Fast forward two months and at the point of writing this article, New Zealand is now out of the deepest waters with all major restrictions lifted and Kiwis able to enjoy life with a sense of normality, while monitoring and tackling Covid-19 clusters and outbreaks.
Among some circles, there is an opinion that the steps taken were an overreaction by the New Zealand Government. However, you only have to look at what’s happening in other markets to realise this argument is nonsense. While New Zealand (up until last week) successfully managed to declare elimination of the virus from a health perspective with 24 days with no recorded cases, the economic impact bears a very visible scar. Unemployment is up with the largest drop in jobs since reporting began and the country’s highest unemployment rate since the 90s, with many experts saying a looming recession is almost inevitable.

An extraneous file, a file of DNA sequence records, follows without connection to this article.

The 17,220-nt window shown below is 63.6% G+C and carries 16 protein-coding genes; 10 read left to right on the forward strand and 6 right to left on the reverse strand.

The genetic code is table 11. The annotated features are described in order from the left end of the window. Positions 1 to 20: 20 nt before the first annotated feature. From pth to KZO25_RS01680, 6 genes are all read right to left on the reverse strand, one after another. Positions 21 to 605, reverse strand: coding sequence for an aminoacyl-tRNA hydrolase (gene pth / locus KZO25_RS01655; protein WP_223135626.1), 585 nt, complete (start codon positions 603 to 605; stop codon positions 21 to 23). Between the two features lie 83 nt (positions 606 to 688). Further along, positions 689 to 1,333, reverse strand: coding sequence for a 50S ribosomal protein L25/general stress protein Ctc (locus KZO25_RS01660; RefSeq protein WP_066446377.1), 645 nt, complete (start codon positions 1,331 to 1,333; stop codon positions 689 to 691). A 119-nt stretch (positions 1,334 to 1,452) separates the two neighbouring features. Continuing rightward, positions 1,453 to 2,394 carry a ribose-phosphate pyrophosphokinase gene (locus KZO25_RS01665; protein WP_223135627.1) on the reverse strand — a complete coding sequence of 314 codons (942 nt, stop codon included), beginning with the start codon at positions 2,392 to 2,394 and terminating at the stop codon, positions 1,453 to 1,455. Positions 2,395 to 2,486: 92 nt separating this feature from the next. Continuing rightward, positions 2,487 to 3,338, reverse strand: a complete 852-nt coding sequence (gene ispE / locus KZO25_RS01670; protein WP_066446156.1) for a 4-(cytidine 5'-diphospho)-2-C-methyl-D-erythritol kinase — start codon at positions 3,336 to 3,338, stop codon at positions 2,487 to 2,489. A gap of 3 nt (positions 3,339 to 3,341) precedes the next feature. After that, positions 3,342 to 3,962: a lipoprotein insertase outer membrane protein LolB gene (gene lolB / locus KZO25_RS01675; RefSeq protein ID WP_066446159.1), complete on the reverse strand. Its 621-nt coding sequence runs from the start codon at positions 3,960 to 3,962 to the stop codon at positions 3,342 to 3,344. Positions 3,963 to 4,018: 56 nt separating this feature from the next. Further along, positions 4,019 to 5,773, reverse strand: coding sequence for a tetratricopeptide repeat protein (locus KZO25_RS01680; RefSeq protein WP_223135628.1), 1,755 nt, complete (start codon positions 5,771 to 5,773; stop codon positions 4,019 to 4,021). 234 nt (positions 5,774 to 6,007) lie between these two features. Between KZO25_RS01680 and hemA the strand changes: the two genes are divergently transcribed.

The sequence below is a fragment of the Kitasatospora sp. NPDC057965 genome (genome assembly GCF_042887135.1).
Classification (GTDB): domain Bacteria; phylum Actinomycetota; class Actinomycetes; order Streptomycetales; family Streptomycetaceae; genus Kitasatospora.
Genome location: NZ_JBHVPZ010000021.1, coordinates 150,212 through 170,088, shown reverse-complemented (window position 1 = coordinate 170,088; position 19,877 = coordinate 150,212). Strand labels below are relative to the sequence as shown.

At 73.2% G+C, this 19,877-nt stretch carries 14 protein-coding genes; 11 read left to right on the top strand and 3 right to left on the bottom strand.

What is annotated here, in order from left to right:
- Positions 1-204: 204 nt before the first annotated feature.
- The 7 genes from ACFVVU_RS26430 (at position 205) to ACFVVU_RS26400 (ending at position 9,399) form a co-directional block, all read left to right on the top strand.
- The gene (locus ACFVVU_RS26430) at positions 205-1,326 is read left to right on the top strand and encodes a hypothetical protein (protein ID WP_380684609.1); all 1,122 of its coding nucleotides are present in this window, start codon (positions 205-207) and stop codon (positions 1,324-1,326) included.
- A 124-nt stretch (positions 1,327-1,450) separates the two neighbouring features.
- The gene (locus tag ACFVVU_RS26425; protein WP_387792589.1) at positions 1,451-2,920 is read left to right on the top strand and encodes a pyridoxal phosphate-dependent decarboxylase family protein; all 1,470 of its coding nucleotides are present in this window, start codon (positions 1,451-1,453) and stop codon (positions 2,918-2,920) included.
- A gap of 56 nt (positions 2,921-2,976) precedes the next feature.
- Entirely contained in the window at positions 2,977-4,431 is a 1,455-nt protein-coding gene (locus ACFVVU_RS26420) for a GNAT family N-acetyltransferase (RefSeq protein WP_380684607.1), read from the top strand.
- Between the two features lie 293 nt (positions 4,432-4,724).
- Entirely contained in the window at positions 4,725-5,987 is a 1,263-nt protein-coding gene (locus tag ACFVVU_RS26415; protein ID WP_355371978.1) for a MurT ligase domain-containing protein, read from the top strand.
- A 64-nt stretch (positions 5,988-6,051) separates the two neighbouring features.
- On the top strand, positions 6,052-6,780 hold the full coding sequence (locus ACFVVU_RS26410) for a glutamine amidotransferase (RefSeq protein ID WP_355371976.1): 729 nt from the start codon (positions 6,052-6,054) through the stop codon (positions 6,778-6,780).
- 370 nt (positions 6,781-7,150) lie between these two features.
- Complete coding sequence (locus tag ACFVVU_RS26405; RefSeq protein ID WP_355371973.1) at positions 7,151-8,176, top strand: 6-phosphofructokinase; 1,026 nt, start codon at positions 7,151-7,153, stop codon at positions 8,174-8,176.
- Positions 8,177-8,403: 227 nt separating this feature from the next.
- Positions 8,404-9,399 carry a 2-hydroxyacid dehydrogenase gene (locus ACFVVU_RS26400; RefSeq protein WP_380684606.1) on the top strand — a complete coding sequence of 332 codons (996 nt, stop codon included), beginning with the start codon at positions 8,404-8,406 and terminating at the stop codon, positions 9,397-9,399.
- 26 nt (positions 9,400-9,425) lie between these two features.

The impact on New Zealand’s PR Industry
Out of all the marketing disciplines, PR is arguably the most resilient in times like these. The way in which brands communicate both internally and externally will have a major impact on performance. But it is by no means immune.
Within the PR industry, there are of course some that are doing better than others. Crisis communications agencies are likely busier than ever, while specialist agencies in sectors like tourism, hospitality or events have regrettably been hit hard.
The good news for the PR industry is that there is a pathway out of the pandemic. Understanding that different countries have taken different approaches going in, it’s reasonable to assume the way out and the “new norm” will be different too.